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Type: Thesis
Title: Big and Small City Preferences of Migrant Workers in China: Case Studies of Beijing and Jinzhou
Author: Li, Biqing
Issue Date: 2020
School/Discipline: School of Social Sciences : Geography, Environment and Population
Abstract: Set in the New-Style Urbanisation era in China, this thesis focuses upon migrant workers in two case study cities—one super-large municipality Beijing and one small county-level city Jinzhou. The Chinese government put forward the New-Style Urbanisation policy in 2014 to combat the big city preferences of migrant workers and direct more of them into small cities and towns. This study has adopted a mixed methods approach and collected primary data through a face-to-face survey and in-depth interviews of migrant workers in Beijing and Jinzhou, which is supplemented with secondary data from various sources. The study found that migrant workers in Beijing had different characteristics than those in Jinzhou. They were relatively older, better educated, predominately male, and had more urban employment experiences than those in Jinzhou. Migrants had moved primarily for economic reasons, such as employment opportunities, in both Beijing and Jinzhou. However, many migrant workers in Jinzhou also chose that city because it was close to their hometown villages. Migrant workers were attracted to Beijing because it had more employment opportunities, higher wages, and better infrastructure and services, however, they were also faced with higher living costs, poor traffic conditions, more discrimination and lower social status. When asked about their migration intentions in the next five years, it was clear that migrant workers, especially those who were better educated with high incomes and good social networks, preferred larger urban centres to small cities or towns. Since the discontinuation of the ‘deportation policies’ in 2003, which made rural-urban migration illegal without according hukou conversion, Chinese citizens are now legally allowed to reside somewhere which does not match their hukou registration. However, the hierarchical hukou regulations, as advocated by the New-Style Urbanisation policies, appear to have prevented migrant workers from transferring their hukou from rural to urban in larger cities, and yet has not changed their migration intentions to go to those cities. In other words, little has changed in the preference of migrant workers for large cities, especially of those who are better educated with high incomes and good social networks. To improve the attractiveness of small cities and towns for migrant workers as preferable migration destination, this study suggests a significant change in the hierarchical resource distribution system across cities of different administrative ranks, especially in respect to fiscal allocation and resources, which are essential to create employment opportunities, to improve wages, to develop infrastructure, and to provide adequate education and medical services.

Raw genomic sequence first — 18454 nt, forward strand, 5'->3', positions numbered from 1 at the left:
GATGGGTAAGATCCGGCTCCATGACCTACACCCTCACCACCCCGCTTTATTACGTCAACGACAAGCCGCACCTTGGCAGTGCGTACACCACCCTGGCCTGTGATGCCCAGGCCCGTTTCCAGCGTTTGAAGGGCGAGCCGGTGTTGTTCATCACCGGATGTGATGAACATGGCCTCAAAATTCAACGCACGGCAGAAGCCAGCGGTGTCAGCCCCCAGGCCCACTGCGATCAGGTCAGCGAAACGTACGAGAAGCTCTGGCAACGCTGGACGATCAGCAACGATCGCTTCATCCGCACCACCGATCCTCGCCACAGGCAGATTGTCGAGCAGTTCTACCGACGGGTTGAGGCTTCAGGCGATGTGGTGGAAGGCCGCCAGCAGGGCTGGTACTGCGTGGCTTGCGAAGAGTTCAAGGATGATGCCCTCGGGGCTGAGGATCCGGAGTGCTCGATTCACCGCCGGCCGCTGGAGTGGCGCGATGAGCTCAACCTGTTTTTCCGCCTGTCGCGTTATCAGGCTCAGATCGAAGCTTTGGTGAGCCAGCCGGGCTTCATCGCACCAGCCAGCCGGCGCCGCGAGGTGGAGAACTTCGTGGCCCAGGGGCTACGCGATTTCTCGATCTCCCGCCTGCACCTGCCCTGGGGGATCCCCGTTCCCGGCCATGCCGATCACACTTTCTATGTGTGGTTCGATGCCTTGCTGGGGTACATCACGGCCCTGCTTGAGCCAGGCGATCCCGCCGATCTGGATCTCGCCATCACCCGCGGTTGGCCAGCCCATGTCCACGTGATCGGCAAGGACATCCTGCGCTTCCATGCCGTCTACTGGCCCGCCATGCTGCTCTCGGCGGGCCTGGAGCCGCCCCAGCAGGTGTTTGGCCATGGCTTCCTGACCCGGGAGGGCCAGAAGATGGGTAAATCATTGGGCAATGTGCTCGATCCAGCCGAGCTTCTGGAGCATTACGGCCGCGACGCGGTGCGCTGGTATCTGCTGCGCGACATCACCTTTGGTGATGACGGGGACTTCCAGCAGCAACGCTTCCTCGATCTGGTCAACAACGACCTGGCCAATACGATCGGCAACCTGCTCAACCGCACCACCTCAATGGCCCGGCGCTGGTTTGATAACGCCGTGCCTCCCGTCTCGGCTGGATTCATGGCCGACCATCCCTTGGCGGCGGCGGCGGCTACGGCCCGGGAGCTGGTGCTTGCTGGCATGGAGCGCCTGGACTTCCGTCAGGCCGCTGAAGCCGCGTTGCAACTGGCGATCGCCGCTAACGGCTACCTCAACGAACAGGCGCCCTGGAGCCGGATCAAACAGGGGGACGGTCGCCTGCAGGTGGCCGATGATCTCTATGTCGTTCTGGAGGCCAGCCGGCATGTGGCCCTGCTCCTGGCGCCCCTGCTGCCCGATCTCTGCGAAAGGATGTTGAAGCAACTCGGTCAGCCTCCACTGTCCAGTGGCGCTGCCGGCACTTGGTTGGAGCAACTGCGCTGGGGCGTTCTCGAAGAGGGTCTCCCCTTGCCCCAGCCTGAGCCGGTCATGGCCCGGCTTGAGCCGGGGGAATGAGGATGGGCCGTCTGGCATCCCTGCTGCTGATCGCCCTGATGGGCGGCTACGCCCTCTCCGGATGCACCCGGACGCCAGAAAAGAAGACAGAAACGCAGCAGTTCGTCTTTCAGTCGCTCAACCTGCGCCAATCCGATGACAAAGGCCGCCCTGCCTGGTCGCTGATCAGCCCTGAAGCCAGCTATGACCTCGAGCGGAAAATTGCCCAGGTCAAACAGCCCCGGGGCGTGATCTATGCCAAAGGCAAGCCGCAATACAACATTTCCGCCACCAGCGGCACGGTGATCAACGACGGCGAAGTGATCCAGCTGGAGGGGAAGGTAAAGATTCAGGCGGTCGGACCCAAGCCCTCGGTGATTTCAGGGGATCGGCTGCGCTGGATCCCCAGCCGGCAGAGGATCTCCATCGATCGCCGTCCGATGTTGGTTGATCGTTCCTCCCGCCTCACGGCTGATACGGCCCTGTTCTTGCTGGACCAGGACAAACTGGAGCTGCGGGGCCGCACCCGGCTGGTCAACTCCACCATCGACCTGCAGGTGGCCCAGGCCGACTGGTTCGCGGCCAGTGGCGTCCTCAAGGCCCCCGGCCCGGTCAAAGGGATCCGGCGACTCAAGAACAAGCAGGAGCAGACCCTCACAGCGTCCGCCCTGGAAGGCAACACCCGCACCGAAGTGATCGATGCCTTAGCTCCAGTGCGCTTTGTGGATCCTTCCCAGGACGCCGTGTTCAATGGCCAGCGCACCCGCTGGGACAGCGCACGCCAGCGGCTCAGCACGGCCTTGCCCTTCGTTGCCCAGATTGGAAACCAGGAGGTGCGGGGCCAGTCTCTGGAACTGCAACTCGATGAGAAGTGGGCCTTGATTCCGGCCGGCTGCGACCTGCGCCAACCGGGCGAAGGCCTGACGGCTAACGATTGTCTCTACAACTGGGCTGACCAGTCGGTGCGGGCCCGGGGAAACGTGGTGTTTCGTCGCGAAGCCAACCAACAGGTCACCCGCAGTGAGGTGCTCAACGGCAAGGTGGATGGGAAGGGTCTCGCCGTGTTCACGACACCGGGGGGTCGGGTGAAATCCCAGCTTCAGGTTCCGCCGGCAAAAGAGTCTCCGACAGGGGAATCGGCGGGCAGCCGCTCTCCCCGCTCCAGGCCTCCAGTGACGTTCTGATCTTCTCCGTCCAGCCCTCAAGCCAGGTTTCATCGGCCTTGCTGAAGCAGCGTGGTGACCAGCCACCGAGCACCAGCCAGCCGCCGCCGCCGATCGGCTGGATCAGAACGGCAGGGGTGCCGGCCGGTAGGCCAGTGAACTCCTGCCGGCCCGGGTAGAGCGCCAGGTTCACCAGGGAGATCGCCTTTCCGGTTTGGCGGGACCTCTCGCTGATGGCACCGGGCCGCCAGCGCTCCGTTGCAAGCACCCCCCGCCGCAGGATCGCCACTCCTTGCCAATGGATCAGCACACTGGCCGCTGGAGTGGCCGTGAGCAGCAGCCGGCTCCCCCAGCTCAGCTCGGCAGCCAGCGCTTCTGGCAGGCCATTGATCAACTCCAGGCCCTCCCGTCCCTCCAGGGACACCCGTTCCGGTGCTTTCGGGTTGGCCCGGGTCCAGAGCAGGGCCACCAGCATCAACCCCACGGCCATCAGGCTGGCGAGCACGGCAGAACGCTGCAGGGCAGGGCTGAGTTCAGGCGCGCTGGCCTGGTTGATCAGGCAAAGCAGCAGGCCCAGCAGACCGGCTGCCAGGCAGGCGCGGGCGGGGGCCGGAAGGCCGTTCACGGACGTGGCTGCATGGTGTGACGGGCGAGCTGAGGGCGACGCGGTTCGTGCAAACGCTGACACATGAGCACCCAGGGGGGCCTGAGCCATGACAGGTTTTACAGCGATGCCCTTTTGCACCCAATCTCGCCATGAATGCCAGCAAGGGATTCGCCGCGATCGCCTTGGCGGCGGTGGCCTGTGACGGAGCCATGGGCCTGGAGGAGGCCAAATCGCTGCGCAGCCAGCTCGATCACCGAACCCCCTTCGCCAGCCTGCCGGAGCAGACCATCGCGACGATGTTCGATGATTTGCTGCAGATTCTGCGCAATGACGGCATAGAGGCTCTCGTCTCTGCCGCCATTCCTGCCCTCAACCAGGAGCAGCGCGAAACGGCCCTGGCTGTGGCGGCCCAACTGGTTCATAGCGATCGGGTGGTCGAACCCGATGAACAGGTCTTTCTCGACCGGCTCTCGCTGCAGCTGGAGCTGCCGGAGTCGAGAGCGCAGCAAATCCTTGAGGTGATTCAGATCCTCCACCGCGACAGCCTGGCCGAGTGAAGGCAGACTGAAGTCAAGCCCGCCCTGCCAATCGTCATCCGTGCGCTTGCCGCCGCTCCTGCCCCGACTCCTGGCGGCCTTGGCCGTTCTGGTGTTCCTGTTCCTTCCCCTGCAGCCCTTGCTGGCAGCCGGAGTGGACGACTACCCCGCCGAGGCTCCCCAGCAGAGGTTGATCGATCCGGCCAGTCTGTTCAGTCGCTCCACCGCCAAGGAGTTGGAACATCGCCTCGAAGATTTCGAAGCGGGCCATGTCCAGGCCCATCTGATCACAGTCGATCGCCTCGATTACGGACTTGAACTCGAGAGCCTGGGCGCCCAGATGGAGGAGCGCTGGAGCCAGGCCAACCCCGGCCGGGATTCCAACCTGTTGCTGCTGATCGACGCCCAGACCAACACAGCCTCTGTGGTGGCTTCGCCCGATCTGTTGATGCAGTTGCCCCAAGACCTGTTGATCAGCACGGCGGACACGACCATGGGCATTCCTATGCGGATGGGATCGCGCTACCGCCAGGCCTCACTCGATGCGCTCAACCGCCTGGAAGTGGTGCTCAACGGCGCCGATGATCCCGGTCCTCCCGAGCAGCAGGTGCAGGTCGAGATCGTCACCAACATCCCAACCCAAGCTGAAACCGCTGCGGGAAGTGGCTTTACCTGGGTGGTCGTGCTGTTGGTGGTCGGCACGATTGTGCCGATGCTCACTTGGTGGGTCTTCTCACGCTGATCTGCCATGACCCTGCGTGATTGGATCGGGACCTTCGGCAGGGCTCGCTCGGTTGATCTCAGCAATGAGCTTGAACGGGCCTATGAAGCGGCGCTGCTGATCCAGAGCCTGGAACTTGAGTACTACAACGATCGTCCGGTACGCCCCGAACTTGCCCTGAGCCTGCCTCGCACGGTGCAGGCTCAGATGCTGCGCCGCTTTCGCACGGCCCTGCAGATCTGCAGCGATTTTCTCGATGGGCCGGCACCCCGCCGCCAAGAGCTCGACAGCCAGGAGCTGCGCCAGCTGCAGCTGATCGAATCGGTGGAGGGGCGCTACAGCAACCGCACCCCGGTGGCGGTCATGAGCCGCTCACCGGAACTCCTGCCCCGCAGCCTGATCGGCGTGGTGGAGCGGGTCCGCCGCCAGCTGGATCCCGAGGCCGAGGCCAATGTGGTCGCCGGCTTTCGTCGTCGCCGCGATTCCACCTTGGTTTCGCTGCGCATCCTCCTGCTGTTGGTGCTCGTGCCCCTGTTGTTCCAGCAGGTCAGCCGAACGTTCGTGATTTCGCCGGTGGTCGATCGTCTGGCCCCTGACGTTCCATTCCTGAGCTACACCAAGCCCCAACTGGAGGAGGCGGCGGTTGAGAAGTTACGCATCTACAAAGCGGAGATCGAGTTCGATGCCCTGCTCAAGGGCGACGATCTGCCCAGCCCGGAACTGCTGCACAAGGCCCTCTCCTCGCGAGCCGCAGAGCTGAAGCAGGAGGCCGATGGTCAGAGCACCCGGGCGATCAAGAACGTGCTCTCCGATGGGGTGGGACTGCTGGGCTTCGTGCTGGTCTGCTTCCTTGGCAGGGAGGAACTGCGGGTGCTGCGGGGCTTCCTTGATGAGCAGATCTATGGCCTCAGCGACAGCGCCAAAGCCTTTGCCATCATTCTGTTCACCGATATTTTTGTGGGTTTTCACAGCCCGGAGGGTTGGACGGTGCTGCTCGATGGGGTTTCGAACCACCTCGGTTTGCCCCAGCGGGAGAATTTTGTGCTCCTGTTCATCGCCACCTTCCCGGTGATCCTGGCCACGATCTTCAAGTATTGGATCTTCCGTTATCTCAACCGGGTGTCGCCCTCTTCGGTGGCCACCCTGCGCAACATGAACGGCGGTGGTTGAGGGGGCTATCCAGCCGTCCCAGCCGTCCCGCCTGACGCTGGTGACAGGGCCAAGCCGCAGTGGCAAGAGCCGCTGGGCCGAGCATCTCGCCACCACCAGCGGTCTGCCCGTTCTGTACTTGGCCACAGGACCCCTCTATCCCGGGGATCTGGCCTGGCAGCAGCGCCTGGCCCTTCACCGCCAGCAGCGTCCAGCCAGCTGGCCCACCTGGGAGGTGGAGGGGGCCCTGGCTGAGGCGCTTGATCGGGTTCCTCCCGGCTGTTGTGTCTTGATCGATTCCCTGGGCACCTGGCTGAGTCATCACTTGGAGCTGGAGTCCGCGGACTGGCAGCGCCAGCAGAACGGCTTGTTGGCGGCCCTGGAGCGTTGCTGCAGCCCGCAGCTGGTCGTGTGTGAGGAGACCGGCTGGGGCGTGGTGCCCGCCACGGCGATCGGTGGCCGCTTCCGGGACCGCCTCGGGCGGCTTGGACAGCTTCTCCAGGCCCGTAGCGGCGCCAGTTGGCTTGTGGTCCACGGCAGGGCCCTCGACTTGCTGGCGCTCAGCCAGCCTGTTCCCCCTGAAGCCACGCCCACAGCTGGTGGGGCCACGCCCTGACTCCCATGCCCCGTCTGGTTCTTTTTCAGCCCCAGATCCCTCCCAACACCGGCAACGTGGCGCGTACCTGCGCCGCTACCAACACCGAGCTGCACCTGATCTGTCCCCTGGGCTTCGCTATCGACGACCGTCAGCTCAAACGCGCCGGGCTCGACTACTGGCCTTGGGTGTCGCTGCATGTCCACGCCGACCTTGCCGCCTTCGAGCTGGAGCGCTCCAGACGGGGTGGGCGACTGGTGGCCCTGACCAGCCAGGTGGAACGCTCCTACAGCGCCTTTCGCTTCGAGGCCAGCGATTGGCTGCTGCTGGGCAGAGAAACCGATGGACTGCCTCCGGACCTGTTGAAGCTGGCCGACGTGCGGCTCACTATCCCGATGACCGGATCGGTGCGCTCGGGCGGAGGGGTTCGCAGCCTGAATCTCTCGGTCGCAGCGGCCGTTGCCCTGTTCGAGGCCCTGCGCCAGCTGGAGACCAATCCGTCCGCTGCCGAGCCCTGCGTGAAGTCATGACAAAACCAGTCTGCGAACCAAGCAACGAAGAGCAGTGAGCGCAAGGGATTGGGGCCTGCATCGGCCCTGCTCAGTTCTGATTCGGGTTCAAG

Advisor: Rudd, Dianne
Barrie, Helen Ruth
Dissertation Note: Thesis (Ph.D.) -- University of Adelaide, School of Social Sciences, 2020
Keywords: Migration
migrant workers
big and small city preferences
migration decision making
Provenance: This electronic version is made publicly available by the University of Adelaide in accordance with its open access policy for student theses. Copyright in this thesis remains with the author. This thesis may incorporate third party material which has been used by the author pursuant to Fair Dealing exceptions. If you are the owner of any included third party copyright material you wish to be removed from this electronic version, please complete the take down form located at:
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